After a whirlwind of unexpected change and confusion, Elizabeth DeSanto has decided to stay put. One year after Hurricane Katrina displaced thousands of students from Southern colleges and universities, DeSanto, like many, is just trying to keep things on the right track at the University.
DeSanto, a kinesiology junior, was one of 57 undergraduates admitted to the University after Katrina forced Louisiana and Mississippi institutions to close their doors.
DeSanto was enrolled at Loyola University in New Orleans and had been ready to begin her fourth semester at the school, when she was told to evacuate last September. She left the area for a short stay in Tennessee.
“I only packed a backpack,” DeSanto said. “I didn’t think the school would close and I really thought I’d be back by the end of the weekend.”
The devastation of the storm left DeSanto with no choice but to move back to Minneapolis to live with her family. A friend recommended she apply to the University, and within a week she found her seat in class.
DeSanto and other students in her situation were able to call the Twin Cities campus their own because of an emergency admissions policy that was put into action Sept. 1, 2005.
The policy was designed to allow qualified students from colleges and universities affected by the hurricane to continue their education immediately.
Paula Brugge, associate director of admissions, said the University wanted to be able to help them not lose fall semester because of circumstances beyond their control.
DeSanto said she was thankful the admissions process happened so quickly and said it was nice not to have to fill out an application.
In addition to the 57 undergraduates accepted at the University, 15 graduate and professional students and three international exchange students were welcomed.
Out of those students, 11 continued taking classes during the spring. This fall, five or six students remain on campus.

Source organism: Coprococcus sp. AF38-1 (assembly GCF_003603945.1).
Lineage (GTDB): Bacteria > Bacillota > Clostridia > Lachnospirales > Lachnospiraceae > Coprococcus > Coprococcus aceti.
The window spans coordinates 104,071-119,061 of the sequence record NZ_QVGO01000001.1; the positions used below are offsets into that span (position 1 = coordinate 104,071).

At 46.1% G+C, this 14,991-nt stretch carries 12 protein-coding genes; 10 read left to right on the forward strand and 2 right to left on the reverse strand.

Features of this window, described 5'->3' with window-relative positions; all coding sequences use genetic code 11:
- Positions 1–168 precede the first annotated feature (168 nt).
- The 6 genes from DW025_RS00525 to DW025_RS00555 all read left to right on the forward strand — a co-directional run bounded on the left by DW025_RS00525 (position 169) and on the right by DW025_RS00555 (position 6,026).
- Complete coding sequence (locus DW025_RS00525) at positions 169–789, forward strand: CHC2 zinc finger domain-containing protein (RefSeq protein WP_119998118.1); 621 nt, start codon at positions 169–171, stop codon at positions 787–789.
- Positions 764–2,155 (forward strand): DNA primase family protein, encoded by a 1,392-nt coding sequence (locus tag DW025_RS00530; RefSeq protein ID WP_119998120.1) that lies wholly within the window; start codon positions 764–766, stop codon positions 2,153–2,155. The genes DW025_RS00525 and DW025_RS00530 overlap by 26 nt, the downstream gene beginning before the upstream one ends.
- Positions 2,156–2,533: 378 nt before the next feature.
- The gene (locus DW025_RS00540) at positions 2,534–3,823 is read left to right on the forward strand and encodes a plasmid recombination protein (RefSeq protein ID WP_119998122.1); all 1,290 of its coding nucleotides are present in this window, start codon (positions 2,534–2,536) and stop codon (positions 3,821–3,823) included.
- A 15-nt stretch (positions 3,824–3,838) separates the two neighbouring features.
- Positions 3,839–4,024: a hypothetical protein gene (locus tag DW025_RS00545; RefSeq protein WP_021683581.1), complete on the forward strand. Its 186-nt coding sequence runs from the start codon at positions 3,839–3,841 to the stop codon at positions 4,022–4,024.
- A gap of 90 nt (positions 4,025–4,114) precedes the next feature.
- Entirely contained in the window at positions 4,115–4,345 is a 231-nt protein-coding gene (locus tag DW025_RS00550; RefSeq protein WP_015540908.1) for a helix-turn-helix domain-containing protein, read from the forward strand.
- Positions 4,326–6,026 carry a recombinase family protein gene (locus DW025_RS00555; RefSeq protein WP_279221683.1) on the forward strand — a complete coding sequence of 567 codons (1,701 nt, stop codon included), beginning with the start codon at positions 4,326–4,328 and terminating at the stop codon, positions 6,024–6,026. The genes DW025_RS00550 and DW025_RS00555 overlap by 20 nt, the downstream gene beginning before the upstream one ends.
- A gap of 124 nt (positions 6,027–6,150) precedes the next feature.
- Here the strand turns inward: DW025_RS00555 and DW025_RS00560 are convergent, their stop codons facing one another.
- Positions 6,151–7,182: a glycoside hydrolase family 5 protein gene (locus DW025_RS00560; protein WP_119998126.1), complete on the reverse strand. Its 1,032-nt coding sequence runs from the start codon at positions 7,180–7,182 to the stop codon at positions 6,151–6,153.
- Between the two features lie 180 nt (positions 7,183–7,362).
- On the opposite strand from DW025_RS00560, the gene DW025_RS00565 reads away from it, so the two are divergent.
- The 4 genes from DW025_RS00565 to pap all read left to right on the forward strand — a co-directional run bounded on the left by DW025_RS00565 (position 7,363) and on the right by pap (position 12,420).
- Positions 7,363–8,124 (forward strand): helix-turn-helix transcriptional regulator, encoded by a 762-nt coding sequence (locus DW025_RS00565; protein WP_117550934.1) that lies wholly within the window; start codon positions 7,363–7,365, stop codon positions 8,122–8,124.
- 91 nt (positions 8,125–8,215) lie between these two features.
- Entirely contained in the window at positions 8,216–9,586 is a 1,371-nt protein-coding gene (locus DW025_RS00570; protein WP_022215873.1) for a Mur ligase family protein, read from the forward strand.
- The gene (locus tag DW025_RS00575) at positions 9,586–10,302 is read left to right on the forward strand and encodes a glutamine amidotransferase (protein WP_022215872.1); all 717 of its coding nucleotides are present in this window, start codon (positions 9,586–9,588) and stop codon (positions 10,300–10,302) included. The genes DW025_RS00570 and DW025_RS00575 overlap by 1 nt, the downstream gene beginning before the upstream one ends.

“It wasn’t necessarily meant to be permanent,” Brugge said. “This whole process was about helping students come here to continue their academic life without having to drop out for a semester.”
Selander said an outpouring of donations from faculty and staff included everything from clothes to books and supplies. Students were even given the opportunity to borrow books from the bookstore for free, simply with a promise to return them at the end of the semester.
“The whole process renewed my faith in humanity,” Selander said.
DeSanto said the University did a nice job of making sure everyone was taken care of, but said she would have liked more assistance.
“I wish there would have been more help or follow-through,” DeSanto said. “I needed to meet with someone to talk about basic things, like how to use WebCT and other online services.”
Coming from a smaller university in New Orleans, DeSanto said getting used to the University was stressful and often confusing.
“I didn’t know how big universities worked,” she said. “It’s not so much student-teacher orientated. It’s more student-on-your-own.”
She said she attended the shortened version of orientation that was provided for her and the other students affected by the hurricane, but said it was just a long lecture.
“I didn’t find any special services to help me,” DeSanto said. “I just learned through trial and error – and a lot of frustration.”
Jennifer Bosworth, a resident and student in New Orleans, also attended the University last fall, but has since gone back home.
Bosworth said she was happy the University let her enroll a week and a half into the semester, but said overall she was disappointed with her experience here.
“The ‘U’ didn’t help make anything easier for me,” Bosworth said. “I was never even given an orientation.”
Bosworth also said the University refused to accept her transfer credits, meaning she wouldn’t have been able to graduate until 2008.
Angered, she said she headed back south to finish her degree at the University of New Orleans, where she will graduate this spring.
Brugge said she is unsure about Bosworth’s particular situation, but said the transfer credits may not have been accepted due to the absence of an official transcript, which is part of the University’s official transfer credit policy.
“We don’t just make random choices about which credits transfer and which do not,” Brugge said.
In the end, DeSanto decided to stay at the University this year. She said she made the decision because Loyola didn’t offer a kinesiology degree and she wanted to stay close to her family.
“I’m looking forward to school this year – now that I have things figured out around (campus),” DeSanto said.